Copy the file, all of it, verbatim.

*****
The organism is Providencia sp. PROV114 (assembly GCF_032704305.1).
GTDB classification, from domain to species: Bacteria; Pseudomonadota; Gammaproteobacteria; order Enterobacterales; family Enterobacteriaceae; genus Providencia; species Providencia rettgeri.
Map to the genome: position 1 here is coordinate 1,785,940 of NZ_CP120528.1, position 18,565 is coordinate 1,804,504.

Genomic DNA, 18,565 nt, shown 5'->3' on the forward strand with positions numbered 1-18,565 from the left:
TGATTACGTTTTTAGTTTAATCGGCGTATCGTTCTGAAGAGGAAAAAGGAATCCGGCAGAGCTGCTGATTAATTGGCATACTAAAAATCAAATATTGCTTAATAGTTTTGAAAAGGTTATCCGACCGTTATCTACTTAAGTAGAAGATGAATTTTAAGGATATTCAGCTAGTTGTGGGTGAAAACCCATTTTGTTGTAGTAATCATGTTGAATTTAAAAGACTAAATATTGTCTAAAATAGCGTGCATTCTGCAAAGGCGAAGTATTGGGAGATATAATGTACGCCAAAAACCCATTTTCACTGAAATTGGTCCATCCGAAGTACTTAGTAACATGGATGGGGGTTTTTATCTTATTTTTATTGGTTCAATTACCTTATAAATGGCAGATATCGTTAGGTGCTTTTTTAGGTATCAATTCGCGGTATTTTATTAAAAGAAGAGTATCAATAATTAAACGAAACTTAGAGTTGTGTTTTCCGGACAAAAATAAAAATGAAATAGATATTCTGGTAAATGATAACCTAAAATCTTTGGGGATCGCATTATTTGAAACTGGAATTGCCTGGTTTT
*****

The organism is Providencia sp. PROV114 (assembly GCF_032704305.1).
GTDB classification, from domain to species: Bacteria; Pseudomonadota; Gammaproteobacteria; order Enterobacterales; family Enterobacteriaceae; genus Providencia; species Providencia rettgeri.
Map to the genome: position 1 here is coordinate 1,785,940 of NZ_CP120528.1, position 18,565 is coordinate 1,804,504.

Genomic DNA, 18,565 nt, shown 5'->3' on the forward strand with positions numbered 1-18,565 from the left:
TGATTACGTTTTTAGTTTAATCGGCGTATCGTTCTGAAGAGGAAAAAGGAATCCGGCAGAGCTGCTGATTAATTGGCATACTAAAAATCAAATATTGCTTAATAGTTTTGAAAAGGTTATCCGACCGTTATCTACTTAAGTAGAAGATGAATTTTAAGGATATTCAGCTAGTTGTGGGTGAAAACCCATTTTGTTGTAGTAATCATGTTGAATTTAAAAGACTAAATATTGTCTAAAATAGCGTGCATTCTGCAAAGGCGAAGTATTGGGAGATATAATGTACGCCAAAAACCCATTTTCACTGAAATTGGTCCATCCGAAGTACTTAGTAACATGGATGGGGGTTTTTATCTTATTTTTATTGGTTCAATTACCTTATAAATGGCAGATATCGTTAGGTGCTTTTTTAGGTATCAATTCGCGGTATTTTATTAAAAGAAGAGTATCAATAATTAAACGAAACTTAGAGTTGTGTTTTCCGGACAAAAATAAAAATGAAATAGATATTCTGGTAAATGATAACCTAAAATCTTTGGGGATCGCATTATTTGAAACTGGAATTGCCTGGTTTT